Think twice before using your Compass inside a running Electric Car

Compass Story Pic - DSC00211If a Compass could talk, I once had this conversation with my Compass.

When I was a stopped at a stoplight one afternoon I pulled out my cheap Compass from the storage compartment between the front seats.  Looking down at the needle, it said I was headed North when in fact I knew that I was, no doubt about it, headed directly south.  So I gently jiggled it, the needle switched positions then again reported that I was, in fact, headed North.

So I said, “Hey, what’s going on here I don’t think you’re pointed North.”

The retort, “I’m a magnetic Compass that points you to North.  You have to figure the rest of it out on your own.”

I said, “It seems you’re telling me that South is North.”

“I call it the way I see it.”

I said, “Yeah, but you’re seeing it wrong.”

It said, “Well, you’re right.  To tell you the truth, I don’t show you true North.  True North is is about 12° to the right of where I point you.”

I muttered something such as, “Yea, plus another 168°.”


I said, “168°.  If you take that amount plus the 12° you say you differ from true North you come up equal to 180°.  I briefly waited. . .  no reply.

Oh, well.  I laid down the compass on the passenger seat as the light turned green.  In a few miles I turned to the right on a good, straight road.  I came up to a stop sign.  Several cars were coming down the road so I knew I would be there a minute; I looked again at my little Compass which told me I was headed — you guessed it — North.  Now I may not be the brightest kid on the block, but I know that when you’re headed South and you turn to the right you are now heading West: at least on planet Earth you are; it would not matter if you are in the Northern or Southern Hemisphere.  So I asked, “Hey, what gives?”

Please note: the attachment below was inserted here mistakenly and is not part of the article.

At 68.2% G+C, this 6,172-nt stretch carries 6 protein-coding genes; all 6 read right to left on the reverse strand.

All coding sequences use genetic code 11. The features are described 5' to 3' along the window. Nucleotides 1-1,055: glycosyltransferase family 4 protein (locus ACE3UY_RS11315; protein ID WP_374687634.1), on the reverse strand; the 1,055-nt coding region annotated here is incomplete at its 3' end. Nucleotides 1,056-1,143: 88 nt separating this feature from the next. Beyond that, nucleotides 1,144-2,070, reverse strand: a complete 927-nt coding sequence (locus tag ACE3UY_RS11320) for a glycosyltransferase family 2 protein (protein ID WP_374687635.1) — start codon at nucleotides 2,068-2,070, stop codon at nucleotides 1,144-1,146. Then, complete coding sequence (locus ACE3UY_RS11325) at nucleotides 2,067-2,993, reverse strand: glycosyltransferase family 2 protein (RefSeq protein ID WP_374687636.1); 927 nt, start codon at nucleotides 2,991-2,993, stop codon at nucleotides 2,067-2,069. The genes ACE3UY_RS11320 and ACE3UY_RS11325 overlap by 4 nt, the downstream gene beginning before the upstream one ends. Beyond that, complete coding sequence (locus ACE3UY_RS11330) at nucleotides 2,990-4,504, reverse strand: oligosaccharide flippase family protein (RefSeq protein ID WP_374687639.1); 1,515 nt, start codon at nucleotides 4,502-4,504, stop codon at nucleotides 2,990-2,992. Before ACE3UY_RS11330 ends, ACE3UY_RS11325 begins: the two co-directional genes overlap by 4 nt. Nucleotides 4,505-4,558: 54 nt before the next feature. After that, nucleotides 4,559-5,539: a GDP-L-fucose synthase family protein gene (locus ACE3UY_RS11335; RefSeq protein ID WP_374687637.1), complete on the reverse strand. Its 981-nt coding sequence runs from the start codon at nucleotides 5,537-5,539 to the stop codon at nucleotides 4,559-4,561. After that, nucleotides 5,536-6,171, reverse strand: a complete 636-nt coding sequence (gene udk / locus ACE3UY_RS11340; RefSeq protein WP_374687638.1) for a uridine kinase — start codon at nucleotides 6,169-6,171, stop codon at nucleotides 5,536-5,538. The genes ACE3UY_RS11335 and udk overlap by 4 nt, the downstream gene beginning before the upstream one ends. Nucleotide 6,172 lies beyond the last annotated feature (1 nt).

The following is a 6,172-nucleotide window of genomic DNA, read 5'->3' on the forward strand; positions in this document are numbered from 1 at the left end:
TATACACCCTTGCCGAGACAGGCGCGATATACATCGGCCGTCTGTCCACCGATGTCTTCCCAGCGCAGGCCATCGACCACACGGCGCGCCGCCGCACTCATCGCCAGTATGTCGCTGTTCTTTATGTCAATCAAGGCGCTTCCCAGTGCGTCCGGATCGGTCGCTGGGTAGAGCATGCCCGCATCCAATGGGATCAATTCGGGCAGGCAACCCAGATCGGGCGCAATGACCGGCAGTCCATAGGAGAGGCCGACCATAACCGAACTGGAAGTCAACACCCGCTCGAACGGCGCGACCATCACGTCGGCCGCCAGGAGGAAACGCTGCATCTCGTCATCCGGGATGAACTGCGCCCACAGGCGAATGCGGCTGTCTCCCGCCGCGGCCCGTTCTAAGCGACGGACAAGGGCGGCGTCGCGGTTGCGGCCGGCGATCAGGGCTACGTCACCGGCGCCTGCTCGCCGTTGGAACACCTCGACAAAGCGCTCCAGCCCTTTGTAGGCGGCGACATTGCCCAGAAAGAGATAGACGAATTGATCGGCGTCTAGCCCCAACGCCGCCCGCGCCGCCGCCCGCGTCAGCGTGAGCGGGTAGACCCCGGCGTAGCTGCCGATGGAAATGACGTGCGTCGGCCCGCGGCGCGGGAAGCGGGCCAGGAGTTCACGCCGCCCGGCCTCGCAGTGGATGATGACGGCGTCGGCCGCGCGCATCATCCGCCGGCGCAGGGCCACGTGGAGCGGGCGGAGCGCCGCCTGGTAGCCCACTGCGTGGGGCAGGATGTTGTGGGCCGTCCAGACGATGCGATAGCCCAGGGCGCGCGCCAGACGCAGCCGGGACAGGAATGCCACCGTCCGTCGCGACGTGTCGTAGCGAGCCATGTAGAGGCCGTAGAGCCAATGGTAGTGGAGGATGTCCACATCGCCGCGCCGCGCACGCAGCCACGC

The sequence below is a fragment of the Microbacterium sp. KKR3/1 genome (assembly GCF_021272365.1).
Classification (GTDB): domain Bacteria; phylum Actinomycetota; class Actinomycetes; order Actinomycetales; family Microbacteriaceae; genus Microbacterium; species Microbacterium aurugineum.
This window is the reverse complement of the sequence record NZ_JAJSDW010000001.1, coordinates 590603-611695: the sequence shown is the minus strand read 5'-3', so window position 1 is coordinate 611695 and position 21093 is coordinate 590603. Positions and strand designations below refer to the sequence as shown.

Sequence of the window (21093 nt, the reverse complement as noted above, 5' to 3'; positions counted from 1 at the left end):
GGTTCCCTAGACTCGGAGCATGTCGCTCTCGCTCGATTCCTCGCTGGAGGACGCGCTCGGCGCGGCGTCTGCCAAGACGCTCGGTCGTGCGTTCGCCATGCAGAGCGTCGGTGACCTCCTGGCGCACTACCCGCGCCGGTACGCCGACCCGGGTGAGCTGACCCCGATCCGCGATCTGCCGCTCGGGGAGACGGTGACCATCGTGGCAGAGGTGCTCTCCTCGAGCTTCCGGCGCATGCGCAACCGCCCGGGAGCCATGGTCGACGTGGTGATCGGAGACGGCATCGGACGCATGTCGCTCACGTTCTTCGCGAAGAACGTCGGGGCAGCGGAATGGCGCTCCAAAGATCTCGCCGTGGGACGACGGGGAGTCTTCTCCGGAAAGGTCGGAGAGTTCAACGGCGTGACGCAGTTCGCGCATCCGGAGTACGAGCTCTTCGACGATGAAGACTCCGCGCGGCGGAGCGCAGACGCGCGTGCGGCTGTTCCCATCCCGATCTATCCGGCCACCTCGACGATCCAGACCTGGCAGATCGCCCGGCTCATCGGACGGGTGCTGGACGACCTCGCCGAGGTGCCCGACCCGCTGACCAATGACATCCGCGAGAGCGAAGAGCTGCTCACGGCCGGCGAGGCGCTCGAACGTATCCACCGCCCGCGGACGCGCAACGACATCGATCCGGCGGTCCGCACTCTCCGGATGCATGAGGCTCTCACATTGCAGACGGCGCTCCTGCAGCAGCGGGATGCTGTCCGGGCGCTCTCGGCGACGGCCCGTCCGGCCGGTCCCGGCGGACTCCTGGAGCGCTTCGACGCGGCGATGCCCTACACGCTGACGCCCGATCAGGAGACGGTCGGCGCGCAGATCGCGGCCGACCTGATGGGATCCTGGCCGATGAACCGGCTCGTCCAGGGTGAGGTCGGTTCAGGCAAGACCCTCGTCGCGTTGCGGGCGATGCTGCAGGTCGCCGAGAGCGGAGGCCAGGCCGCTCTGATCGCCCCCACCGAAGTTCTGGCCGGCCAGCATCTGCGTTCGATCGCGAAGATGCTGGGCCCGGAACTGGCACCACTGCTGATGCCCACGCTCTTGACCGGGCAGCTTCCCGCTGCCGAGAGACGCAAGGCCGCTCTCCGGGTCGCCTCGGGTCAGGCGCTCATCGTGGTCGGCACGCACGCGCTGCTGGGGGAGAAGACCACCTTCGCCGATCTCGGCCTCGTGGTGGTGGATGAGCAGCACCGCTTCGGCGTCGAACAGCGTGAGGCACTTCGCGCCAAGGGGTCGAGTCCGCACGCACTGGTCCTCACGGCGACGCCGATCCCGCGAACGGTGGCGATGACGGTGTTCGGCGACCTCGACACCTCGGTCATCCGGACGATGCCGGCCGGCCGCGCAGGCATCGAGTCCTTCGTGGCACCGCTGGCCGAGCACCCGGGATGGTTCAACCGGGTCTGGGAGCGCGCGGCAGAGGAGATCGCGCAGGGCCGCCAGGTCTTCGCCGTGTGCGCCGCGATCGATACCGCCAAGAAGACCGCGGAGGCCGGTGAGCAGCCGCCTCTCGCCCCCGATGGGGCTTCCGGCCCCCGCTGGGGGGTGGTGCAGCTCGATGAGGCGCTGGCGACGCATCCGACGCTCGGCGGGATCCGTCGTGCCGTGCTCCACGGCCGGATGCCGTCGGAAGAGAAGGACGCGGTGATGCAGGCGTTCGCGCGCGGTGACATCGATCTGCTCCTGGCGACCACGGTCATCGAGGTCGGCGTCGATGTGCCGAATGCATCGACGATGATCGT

“Just reading’ it the way I see it.”

I said, “You know we’re at odds again?”  . . .No reply.

I was going to go straight but I decided to turn to the right.  I traveled about a block and pulled over to look at at Compass and it said of all things — North!  Eureka!  “Things are as it should be,” I said.

“Tanks, just doin’ ma thing,” came the reply from the Compass.  (I am beginning to think this contraption seems to be able to show some ‘attitude’.)

So with no one coming I performed a flawless three point turn around and before going back into the moving lane I looked at the Compass.  It again said: North.  I inquired, “Does your needle ever say anything except North?”

“No.  I am tuned for North, all the time, day, night, rain, shine, whatever.”

I said, “But every time I turn you always tell me I’m headed North.  And since our location is not precisely on top of the magnetic South Pole, something’s got to be up.”

In reflecting about this I managed to think about how sin can keep us from the things we should be doing.  We have a natural ability to migrate in the wrong direction.  When this happens I need a change of perspective; fresh insight into what is happening.

I am not sure why I did what I am about to do, but I opened the car door and exited the vehicle, walking in the same direction as I was last headed, taking the Compass with me.  A little ways from the car, looking at the Compass, the direction I was walking read — South!  It was amazing!  Free of the magnetic entanglements from the Car’s electric gadgetry the compass could detect true North!

Well, at least it was only 12° off.

Isn’t that the way it is in Real Life, though.  Our Compass, or rather whatever is on our mind, becomes attracted to the wrong thing — something alluring — to us.  So we head off in the wrong direction while thinking we are going the right way.  (Or at least we think we are within 12° of whatever it is we thought we were headed for.)


Author: myasceticnotebook

Hi, I'm Jeff. Husband, Father, Christian musician. Free-thinker in Christ.

3 thoughts on “Think twice before using your Compass inside a running Electric Car”

      1. never mind I looked it up and it didn’t happen. I guess I just mean how getting older reveals things that I didn’t ‘see’ when I was younger.


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